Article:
Review of White Tiger by Aravind Aduga

Desperate for Success
by Jennifer Smith
In the novel, The White Tiger, by Aravind Aduga, the protagonist Balram is wanted for murdering Mr. Ashok, his boss. However, he does not live a life of guilt for his actions but instead feels proud and accomplished. According to the text, “About three years ago, when I became, briefly, a person of national importance owing to an act of entrepreneurship, a poster with my face on it found its way to every post office, railway station, and police station in this country” (9). The poster that he refers to in this quote is a wanted advertisement for committing the murder of his boss. He describes himself as the highest-ranking entrepreneur and a person of great importance. An entrepreneur is someone who is usually self-motivated, successful, wealthy, and manages his or her own business. Balram is recognized for many of these attributes, such as being wealthy and getting noticed through his own work, but for the wrong reasons. His face resides on posters throughout the country only because he is a murderer. A contributing factor that led up to him committing this murder was his yearn for attention and to become a well-known entrepreneur.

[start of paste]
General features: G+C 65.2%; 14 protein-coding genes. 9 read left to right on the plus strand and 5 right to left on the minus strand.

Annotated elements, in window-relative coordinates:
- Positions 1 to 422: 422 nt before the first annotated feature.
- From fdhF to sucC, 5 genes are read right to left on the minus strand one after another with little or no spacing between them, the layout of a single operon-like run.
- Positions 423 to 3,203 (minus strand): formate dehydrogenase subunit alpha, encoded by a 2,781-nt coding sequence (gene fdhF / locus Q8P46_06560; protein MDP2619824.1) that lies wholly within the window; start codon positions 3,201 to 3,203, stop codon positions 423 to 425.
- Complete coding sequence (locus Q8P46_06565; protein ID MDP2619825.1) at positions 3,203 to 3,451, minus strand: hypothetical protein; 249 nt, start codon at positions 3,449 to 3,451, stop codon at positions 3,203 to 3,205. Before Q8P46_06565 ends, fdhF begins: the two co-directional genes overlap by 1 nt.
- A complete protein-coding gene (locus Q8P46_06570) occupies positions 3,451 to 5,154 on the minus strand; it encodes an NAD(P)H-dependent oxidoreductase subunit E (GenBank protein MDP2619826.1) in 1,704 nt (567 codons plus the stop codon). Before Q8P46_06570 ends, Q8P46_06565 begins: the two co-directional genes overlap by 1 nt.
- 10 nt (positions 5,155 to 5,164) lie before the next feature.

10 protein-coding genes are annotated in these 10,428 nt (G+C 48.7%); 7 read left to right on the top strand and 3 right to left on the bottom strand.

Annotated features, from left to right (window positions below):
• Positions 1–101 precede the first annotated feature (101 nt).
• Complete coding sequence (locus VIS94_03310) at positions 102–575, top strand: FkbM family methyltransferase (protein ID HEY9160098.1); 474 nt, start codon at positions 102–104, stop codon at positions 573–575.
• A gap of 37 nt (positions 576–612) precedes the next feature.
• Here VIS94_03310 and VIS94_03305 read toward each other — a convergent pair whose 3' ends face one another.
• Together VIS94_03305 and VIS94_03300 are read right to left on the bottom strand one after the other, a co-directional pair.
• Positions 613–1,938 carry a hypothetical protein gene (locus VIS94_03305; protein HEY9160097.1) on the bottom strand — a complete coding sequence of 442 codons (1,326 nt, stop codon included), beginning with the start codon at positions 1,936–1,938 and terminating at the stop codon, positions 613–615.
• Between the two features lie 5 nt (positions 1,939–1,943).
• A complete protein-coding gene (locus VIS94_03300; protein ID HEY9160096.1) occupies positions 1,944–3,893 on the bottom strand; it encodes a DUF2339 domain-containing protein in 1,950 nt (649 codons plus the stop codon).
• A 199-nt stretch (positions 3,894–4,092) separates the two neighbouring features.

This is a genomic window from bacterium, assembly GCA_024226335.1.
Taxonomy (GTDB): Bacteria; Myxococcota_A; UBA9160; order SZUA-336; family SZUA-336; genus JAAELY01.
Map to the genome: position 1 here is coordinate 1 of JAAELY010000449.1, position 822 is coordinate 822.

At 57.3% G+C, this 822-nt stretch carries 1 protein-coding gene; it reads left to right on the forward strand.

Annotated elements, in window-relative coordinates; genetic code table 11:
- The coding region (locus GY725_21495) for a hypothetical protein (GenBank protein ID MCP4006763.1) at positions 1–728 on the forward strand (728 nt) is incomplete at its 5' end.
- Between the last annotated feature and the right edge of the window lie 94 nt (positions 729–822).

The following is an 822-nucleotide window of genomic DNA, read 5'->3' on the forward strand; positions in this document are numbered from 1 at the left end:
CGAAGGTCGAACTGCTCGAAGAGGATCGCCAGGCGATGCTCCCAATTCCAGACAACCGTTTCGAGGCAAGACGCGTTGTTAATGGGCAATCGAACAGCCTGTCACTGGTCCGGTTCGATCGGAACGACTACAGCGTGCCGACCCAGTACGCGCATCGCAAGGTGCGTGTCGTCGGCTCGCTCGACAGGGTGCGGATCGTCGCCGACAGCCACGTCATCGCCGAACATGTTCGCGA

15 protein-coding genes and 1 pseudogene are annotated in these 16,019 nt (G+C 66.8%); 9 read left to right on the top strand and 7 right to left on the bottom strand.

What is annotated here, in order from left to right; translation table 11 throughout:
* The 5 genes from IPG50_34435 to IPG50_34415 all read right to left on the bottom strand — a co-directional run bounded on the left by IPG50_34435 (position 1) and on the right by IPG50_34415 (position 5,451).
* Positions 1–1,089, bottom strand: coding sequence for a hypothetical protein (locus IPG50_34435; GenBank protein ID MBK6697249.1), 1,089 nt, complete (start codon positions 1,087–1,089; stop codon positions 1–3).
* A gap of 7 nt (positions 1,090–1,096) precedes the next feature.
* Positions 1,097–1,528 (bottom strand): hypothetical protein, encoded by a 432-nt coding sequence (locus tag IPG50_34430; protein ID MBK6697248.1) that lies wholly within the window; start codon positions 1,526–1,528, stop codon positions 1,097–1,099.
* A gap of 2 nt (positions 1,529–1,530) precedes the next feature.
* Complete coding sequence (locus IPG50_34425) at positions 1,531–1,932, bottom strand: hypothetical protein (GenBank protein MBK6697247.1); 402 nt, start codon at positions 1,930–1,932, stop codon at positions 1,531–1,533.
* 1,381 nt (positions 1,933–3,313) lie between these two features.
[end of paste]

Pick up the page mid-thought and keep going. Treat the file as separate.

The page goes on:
Balram also wanted to experience a sense of power and superiority over his boss. The murder gives him another reason to brag about his success to others. In the novel he stated, “Oh, I could go on and on about myself, sir. I could gloat that I am not just any murderer, but one who killed his own employer (who is a kind of second father), and also contributed to the probable death of all his family members” (37). According to Balram, there is a difference between murdering an average person whom one may see on the street and murdering your boss. This separates him from other murderers and somehow makes him predominant, because he had the power to kill someone who once had power over him. Also, he boasts of the experience and does not show any shame in what he has done. He accepts his negative image and believes it to work to his advantage. He adds, “Here’s a strange fact: murder a man, and you feel responsible for his life-possessive, even. You know more about him than his father and mother: they knew his fetus, but you know his corpse” (38). He believes that now that he has killed his boss, he is in control and is the new master. He respected his boss before the crime, for he himself was very successful. Since Balram states that murdering a man will cause one to know more about that man than anyone else that was in his life, he may have wanted to understand more of Mr. Ashok’s success. This way he would rise to the top as the better entrepreneur since he has overcome the power and restraints of his boss.
Balram would believe that this justifies his action because it puts himself in a better position for success and to be the best entrepreneur there is. He has gotten himself noticed, and now he can be recognized from his face on his wanted poster. He believes that this will help his business and provide him with experience and power to push himself forward as a strong businessman.

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